to teachers. As this story shows, he talks with them face-to-face, even
when they exhibit atrocious behavior.
>>
>> Art
>>
>>
>> -----Original Message-----
>> From: free2teach1@aol.com
>> To: arn-l@interversity.org
>> Sent: Wed, Jul 21, 2010 8:07 am
>> Subject: Re: [arn-l] Schooling Arne Duncan
>>
>>
>> link with photo of the Dunce - good day comrades
>>
>> http://www.commondreams.org/view/2010/07/21
>>
>>
>>
>>
>>
>>
>>
>>
>>
>>
>>
>>
>>
>> -----Original Message-----
>>
>> From: free2teach1@aol.com
>>
>> To: arn-l@interversity.org
>>
>> Sent: Wed, Jul 21, 2010 10:41 am
>>
>> Subject: [arn-l] Schooling Arne Duncan
>>
>>
>>
>>
>>
>>
>>
>> picture is worth a thousand words. Judy Rabin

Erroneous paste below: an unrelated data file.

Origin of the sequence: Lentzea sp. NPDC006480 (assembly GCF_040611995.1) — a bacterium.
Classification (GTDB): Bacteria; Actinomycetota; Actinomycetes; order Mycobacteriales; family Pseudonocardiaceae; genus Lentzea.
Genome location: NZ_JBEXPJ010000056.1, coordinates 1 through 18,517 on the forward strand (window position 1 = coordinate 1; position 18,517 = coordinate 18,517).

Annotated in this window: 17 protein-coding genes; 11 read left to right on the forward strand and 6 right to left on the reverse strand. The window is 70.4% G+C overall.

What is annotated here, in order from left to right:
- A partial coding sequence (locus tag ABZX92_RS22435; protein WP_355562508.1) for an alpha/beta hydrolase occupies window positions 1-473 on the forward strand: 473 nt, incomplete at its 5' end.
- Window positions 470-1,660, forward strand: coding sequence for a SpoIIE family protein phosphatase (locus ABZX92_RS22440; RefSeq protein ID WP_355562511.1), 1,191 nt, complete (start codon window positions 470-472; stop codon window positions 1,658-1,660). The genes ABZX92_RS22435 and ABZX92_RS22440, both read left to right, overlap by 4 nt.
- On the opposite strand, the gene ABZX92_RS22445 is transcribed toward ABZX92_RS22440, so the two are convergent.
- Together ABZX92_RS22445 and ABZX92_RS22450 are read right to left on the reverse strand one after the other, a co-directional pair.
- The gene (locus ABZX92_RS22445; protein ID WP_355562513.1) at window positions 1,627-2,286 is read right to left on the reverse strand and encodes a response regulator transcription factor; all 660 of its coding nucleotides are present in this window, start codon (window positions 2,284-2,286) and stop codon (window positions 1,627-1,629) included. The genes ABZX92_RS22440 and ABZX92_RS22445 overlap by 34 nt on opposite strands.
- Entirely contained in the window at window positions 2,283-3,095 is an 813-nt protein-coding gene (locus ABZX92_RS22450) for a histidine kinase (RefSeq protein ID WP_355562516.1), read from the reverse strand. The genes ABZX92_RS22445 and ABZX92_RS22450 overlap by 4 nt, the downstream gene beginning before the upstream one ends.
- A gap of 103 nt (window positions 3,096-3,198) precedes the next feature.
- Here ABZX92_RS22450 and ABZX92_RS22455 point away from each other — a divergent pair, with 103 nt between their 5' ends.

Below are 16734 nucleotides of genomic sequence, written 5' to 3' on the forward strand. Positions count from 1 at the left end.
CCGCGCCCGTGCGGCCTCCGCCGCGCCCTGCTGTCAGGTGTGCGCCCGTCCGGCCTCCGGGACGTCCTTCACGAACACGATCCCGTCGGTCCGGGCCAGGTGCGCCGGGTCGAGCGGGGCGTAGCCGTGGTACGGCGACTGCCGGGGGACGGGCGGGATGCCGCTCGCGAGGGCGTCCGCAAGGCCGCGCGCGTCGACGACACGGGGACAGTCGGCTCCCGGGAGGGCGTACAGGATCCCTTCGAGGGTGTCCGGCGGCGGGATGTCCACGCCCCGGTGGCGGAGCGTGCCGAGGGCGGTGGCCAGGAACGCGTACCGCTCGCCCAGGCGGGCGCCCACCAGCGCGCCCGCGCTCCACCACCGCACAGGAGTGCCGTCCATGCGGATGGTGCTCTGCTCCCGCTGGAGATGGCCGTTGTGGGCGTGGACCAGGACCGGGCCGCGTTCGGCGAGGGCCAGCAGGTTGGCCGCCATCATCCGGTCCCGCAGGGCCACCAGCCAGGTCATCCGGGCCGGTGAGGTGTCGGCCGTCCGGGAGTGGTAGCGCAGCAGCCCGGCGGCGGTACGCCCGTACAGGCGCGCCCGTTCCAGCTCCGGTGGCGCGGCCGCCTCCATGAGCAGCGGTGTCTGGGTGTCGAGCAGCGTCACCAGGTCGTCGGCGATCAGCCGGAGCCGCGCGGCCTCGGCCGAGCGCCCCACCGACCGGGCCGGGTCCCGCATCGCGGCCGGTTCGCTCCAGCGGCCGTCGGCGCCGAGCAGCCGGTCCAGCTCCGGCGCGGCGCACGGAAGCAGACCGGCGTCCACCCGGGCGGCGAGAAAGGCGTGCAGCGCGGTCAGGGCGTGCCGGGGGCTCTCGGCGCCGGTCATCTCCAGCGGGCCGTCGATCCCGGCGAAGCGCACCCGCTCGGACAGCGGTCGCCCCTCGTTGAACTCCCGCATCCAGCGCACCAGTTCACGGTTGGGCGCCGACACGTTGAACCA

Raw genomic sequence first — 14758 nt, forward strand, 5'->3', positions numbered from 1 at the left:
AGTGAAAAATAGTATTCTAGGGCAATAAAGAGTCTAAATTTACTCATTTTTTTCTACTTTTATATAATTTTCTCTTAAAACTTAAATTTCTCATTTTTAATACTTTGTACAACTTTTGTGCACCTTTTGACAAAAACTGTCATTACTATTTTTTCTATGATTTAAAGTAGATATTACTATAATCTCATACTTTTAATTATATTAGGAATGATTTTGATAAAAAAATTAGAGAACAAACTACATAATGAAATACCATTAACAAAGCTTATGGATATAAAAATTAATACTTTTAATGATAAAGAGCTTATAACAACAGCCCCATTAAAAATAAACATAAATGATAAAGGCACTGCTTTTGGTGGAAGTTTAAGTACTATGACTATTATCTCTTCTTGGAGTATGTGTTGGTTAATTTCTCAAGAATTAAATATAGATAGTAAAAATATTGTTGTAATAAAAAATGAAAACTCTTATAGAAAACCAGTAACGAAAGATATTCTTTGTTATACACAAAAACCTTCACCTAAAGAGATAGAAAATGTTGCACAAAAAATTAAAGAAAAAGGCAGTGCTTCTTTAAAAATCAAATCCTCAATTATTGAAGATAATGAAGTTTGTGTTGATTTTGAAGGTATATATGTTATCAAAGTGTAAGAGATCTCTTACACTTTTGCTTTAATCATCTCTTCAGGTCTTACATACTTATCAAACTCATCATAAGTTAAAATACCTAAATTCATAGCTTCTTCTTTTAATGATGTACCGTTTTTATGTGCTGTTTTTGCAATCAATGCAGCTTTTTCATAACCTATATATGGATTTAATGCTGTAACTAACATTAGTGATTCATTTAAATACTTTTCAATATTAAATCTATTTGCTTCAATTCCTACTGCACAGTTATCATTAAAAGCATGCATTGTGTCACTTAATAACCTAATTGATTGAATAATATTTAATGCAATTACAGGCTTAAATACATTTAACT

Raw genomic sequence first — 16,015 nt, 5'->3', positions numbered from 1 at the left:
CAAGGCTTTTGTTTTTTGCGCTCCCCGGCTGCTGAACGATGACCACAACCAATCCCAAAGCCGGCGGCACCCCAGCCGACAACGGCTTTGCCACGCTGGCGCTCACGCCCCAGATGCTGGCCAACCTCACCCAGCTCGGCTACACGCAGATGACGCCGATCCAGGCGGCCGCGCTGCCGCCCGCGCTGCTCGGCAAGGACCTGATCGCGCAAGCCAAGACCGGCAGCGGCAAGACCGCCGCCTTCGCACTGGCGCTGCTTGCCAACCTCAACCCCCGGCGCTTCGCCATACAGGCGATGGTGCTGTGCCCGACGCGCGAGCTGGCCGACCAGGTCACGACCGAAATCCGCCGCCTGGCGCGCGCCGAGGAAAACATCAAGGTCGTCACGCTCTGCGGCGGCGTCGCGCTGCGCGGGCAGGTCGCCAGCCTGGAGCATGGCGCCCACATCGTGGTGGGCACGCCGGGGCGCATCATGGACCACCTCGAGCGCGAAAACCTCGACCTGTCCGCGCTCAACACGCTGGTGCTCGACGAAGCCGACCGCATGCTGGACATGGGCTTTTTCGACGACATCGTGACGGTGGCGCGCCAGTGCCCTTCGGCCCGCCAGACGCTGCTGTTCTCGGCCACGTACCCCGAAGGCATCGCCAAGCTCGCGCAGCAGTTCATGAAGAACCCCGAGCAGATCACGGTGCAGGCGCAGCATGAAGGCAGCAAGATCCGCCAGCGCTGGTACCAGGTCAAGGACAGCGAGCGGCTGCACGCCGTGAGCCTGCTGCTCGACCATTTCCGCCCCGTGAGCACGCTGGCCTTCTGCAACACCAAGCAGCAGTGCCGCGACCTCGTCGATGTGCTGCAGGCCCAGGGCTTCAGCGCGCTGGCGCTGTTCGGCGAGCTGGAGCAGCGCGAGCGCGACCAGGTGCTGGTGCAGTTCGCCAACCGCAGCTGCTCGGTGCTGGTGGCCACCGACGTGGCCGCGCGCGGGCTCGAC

>>
>> ttp://www.commondreams.org/print/58538
>>
>> ublished on Wednesday, July 21, 2010 by Socialist Worker
>>
>> chooling Arne Duncan
>>
>>
>>
>> y Jesse Hagopian
>>
>> "Hi, Arne. My name is Jesse Hagopian."
>>
>> s I locked eyes and firmly shook hands, I wondered if my years of
teaching
>>
>> ould be enough to help the freshman Secretary of Education gain the
knowledge
>>
>> nd skills he would need.
>>
>> rne Duncan had come to the Seattle area on July 9 to address Aviation
High
>>
>> chool, and his visit happened to coincide with the American Federation
of
>>
>> eachers (AFT) convention taking place in Seattle. I joined the picket
of
>>
>> eachers from the AFT who had journeyed to the high school with signs
such as
>>
>> Race to the Top: First place business, last place students."
>>
>> s we rallied outside the high school, the event planners grew nervous
that we
>>
>> ould disrupt this stage-managed affair. They offered us a meeting with